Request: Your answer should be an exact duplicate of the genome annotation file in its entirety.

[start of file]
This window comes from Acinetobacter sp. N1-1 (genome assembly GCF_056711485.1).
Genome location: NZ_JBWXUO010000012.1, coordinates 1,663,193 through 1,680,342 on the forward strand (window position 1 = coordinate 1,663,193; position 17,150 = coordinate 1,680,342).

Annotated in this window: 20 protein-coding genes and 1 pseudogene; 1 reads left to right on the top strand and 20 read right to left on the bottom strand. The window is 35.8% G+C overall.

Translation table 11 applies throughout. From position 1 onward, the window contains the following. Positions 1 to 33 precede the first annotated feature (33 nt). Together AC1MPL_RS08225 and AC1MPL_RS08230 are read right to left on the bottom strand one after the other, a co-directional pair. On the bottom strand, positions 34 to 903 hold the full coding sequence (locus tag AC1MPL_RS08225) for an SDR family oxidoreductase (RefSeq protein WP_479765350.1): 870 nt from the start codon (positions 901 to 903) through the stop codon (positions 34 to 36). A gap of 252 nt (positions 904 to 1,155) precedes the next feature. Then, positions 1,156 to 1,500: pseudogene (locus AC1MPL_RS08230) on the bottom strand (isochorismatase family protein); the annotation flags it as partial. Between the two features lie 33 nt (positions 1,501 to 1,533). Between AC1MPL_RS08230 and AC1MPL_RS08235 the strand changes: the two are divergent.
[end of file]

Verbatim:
This window comes from Acinetobacter sp. N1-1 (genome assembly GCF_056711485.1).
Genome location: NZ_JBWXUO010000012.1, coordinates 1,663,193 through 1,680,342 on the forward strand (window position 1 = coordinate 1,663,193; position 17,150 = coordinate 1,680,342).

Annotated in this window: 20 protein-coding genes and 1 pseudogene; 1 reads left to right on the top strand and 20 read right to left on the bottom strand. The window is 35.8% G+C overall.

Translation table 11 applies throughout. From position 1 onward, the window contains the following. Positions 1 to 33 precede the first annotated feature (33 nt). Together AC1MPL_RS08225 and AC1MPL_RS08230 are read right to left on the bottom strand one after the other, a co-directional pair. On the bottom strand, positions 34 to 903 hold the full coding sequence (locus tag AC1MPL_RS08225) for an SDR family oxidoreductase (RefSeq protein WP_479765350.1): 870 nt from the start codon (positions 901 to 903) through the stop codon (positions 34 to 36). A gap of 252 nt (positions 904 to 1,155) precedes the next feature. Then, positions 1,156 to 1,500: pseudogene (locus AC1MPL_RS08230) on the bottom strand (isochorismatase family protein); the annotation flags it as partial. Between the two features lie 33 nt (positions 1,501 to 1,533). Between AC1MPL_RS08230 and AC1MPL_RS08235 the strand changes: the two are divergent.